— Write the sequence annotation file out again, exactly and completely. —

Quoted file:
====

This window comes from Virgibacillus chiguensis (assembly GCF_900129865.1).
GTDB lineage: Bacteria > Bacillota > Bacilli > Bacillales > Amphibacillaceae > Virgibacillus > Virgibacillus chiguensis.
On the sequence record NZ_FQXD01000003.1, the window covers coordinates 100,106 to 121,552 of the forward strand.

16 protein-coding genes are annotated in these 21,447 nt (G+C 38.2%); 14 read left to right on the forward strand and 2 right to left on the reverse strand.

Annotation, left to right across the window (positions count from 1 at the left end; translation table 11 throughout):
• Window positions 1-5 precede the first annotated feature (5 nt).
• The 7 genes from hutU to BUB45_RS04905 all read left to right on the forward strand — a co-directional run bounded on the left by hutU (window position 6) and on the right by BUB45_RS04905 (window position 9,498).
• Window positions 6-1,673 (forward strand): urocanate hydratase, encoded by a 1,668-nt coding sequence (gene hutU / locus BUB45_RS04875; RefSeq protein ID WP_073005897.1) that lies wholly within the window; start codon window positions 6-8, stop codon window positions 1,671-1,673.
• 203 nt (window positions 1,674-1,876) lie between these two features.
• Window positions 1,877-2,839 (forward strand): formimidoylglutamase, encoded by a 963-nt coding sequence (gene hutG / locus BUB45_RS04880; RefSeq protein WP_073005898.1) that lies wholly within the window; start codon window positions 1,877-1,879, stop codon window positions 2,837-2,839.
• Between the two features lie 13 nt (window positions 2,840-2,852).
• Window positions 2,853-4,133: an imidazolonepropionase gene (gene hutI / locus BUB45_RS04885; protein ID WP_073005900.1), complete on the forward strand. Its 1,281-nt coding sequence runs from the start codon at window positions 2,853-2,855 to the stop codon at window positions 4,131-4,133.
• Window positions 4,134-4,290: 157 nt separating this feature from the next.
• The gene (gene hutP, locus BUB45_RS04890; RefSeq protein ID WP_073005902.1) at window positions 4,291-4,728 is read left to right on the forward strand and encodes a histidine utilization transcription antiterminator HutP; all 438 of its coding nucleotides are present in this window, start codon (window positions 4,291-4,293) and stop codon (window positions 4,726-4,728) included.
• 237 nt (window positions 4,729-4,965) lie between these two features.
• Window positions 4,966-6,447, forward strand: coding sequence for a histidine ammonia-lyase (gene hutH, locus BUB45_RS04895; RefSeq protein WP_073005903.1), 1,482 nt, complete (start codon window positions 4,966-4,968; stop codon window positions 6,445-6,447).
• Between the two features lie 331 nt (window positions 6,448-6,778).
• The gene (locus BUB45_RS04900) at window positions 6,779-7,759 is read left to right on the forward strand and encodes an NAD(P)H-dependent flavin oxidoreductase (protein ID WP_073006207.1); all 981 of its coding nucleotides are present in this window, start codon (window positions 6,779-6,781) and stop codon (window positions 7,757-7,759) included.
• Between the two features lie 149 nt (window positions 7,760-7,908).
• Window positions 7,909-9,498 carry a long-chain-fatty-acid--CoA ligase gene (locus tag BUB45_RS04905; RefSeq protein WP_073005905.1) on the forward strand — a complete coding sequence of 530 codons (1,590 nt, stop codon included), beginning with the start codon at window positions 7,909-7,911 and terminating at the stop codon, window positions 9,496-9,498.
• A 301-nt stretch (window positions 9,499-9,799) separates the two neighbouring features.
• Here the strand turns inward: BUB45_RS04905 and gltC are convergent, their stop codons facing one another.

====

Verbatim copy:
This window comes from Virgibacillus chiguensis (assembly GCF_900129865.1).
GTDB lineage: Bacteria > Bacillota > Bacilli > Bacillales > Amphibacillaceae > Virgibacillus > Virgibacillus chiguensis.
On the sequence record NZ_FQXD01000003.1, the window covers coordinates 100,106 to 121,552 of the forward strand.

16 protein-coding genes are annotated in these 21,447 nt (G+C 38.2%); 14 read left to right on the forward strand and 2 right to left on the reverse strand.

Annotation, left to right across the window (positions count from 1 at the left end; translation table 11 throughout):
• Window positions 1-5 precede the first annotated feature (5 nt).
• The 7 genes from hutU to BUB45_RS04905 all read left to right on the forward strand — a co-directional run bounded on the left by hutU (window position 6) and on the right by BUB45_RS04905 (window position 9,498).
• Window positions 6-1,673 (forward strand): urocanate hydratase, encoded by a 1,668-nt coding sequence (gene hutU / locus BUB45_RS04875; RefSeq protein ID WP_073005897.1) that lies wholly within the window; start codon window positions 6-8, stop codon window positions 1,671-1,673.
• 203 nt (window positions 1,674-1,876) lie between these two features.
• Window positions 1,877-2,839 (forward strand): formimidoylglutamase, encoded by a 963-nt coding sequence (gene hutG / locus BUB45_RS04880; RefSeq protein WP_073005898.1) that lies wholly within the window; start codon window positions 1,877-1,879, stop codon window positions 2,837-2,839.
• Between the two features lie 13 nt (window positions 2,840-2,852).
• Window positions 2,853-4,133: an imidazolonepropionase gene (gene hutI / locus BUB45_RS04885; protein ID WP_073005900.1), complete on the forward strand. Its 1,281-nt coding sequence runs from the start codon at window positions 2,853-2,855 to the stop codon at window positions 4,131-4,133.
• Window positions 4,134-4,290: 157 nt separating this feature from the next.
• The gene (gene hutP, locus BUB45_RS04890; RefSeq protein ID WP_073005902.1) at window positions 4,291-4,728 is read left to right on the forward strand and encodes a histidine utilization transcription antiterminator HutP; all 438 of its coding nucleotides are present in this window, start codon (window positions 4,291-4,293) and stop codon (window positions 4,726-4,728) included.
• 237 nt (window positions 4,729-4,965) lie between these two features.
• Window positions 4,966-6,447, forward strand: coding sequence for a histidine ammonia-lyase (gene hutH, locus BUB45_RS04895; RefSeq protein WP_073005903.1), 1,482 nt, complete (start codon window positions 4,966-4,968; stop codon window positions 6,445-6,447).
• Between the two features lie 331 nt (window positions 6,448-6,778).
• The gene (locus BUB45_RS04900) at window positions 6,779-7,759 is read left to right on the forward strand and encodes an NAD(P)H-dependent flavin oxidoreductase (protein ID WP_073006207.1); all 981 of its coding nucleotides are present in this window, start codon (window positions 6,779-6,781) and stop codon (window positions 7,757-7,759) included.
• Between the two features lie 149 nt (window positions 7,760-7,908).
• Window positions 7,909-9,498 carry a long-chain-fatty-acid--CoA ligase gene (locus tag BUB45_RS04905; RefSeq protein WP_073005905.1) on the forward strand — a complete coding sequence of 530 codons (1,590 nt, stop codon included), beginning with the start codon at window positions 7,909-7,911 and terminating at the stop codon, window positions 9,496-9,498.
• A 301-nt stretch (window positions 9,499-9,799) separates the two neighbouring features.
• Here the strand turns inward: BUB45_RS04905 and gltC are convergent, their stop codons facing one another.